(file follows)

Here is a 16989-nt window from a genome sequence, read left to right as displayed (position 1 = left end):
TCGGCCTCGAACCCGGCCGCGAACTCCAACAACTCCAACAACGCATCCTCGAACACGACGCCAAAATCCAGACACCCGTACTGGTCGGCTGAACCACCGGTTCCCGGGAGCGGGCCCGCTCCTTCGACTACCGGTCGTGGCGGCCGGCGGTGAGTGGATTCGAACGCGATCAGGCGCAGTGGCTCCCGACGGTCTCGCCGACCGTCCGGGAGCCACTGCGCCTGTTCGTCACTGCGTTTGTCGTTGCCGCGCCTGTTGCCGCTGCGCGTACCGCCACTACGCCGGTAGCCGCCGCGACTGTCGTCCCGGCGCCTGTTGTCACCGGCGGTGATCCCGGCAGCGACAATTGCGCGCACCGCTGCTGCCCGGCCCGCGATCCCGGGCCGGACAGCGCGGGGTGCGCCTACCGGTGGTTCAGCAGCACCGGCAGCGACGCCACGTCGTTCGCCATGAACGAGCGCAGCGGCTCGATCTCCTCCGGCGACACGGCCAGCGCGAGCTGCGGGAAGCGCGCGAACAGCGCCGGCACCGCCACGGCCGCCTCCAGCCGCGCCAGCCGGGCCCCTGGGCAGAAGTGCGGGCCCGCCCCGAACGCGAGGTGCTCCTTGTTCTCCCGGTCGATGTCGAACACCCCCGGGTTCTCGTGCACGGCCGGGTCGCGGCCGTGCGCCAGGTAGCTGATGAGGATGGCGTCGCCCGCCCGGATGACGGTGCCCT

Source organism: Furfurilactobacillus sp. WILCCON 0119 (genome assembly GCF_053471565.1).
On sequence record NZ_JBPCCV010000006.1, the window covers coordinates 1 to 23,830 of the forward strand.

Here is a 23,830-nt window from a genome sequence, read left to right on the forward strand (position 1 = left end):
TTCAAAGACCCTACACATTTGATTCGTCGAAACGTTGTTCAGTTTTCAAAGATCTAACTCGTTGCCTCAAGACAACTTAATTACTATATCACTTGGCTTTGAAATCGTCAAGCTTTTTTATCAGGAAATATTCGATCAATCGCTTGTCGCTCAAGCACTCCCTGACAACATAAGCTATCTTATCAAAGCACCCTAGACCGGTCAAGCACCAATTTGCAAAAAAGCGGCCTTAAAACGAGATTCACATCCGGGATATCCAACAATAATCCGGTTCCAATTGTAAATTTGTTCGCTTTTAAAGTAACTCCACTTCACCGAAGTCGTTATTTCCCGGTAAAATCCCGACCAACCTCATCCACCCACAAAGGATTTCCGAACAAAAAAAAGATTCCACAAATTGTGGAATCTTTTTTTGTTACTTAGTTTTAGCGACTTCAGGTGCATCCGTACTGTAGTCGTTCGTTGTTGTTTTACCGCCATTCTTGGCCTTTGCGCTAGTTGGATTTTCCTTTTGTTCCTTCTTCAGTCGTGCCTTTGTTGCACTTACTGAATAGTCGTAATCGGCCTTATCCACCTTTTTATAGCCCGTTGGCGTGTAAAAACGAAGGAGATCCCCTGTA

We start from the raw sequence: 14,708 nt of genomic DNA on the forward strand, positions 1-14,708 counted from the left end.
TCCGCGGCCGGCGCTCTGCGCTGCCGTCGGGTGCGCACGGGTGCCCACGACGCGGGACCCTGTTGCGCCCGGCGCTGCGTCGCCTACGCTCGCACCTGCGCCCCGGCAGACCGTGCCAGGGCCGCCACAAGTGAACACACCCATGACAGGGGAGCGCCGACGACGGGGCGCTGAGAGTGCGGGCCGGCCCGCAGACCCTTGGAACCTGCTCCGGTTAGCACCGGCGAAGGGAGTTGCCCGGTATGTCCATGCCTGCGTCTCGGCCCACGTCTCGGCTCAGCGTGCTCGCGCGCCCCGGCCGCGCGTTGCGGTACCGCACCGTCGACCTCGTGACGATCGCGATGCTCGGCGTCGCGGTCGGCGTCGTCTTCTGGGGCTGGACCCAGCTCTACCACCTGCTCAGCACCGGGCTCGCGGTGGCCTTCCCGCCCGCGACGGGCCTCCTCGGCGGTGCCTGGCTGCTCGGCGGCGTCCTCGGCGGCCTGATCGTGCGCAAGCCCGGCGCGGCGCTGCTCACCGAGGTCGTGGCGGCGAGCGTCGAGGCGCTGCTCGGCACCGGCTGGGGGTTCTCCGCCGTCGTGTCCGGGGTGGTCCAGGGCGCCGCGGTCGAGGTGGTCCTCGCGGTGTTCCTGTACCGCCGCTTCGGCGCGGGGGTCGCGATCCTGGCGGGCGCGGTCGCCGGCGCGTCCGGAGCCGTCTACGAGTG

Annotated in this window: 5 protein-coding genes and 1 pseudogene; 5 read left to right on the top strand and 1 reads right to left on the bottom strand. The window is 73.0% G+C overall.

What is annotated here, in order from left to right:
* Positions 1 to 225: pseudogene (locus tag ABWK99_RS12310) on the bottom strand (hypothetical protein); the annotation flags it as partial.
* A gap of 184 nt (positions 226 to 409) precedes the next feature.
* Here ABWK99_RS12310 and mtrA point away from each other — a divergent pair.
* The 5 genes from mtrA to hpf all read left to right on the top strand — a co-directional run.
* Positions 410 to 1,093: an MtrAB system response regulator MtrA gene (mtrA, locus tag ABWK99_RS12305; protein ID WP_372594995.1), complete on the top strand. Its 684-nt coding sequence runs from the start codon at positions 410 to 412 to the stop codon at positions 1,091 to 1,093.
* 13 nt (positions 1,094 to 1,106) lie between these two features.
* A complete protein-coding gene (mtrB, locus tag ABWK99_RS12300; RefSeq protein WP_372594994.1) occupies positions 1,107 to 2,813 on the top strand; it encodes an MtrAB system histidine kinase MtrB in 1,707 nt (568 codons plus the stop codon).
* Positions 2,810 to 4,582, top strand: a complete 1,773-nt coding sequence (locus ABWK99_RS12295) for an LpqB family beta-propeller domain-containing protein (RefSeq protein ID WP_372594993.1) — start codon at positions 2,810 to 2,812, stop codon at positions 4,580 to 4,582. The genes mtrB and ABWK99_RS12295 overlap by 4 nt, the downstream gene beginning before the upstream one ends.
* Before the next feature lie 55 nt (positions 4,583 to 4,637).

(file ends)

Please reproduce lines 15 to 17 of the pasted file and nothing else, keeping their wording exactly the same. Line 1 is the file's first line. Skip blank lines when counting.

* Positions 410 to 1,093: an MtrAB system response regulator MtrA gene (mtrA, locus tag ABWK99_RS12305; protein ID WP_372594995.1), complete on the top strand. Its 684-nt coding sequence runs from the start codon at positions 410 to 412 to the stop codon at positions 1,091 to 1,093.
* 13 nt (positions 1,094 to 1,106) lie between these two features.
* A complete protein-coding gene (mtrB, locus tag ABWK99_RS12300; RefSeq protein WP_372594994.1) occupies positions 1,107 to 2,813 on the top strand; it encodes an MtrAB system histidine kinase MtrB in 1,707 nt (568 codons plus the stop codon).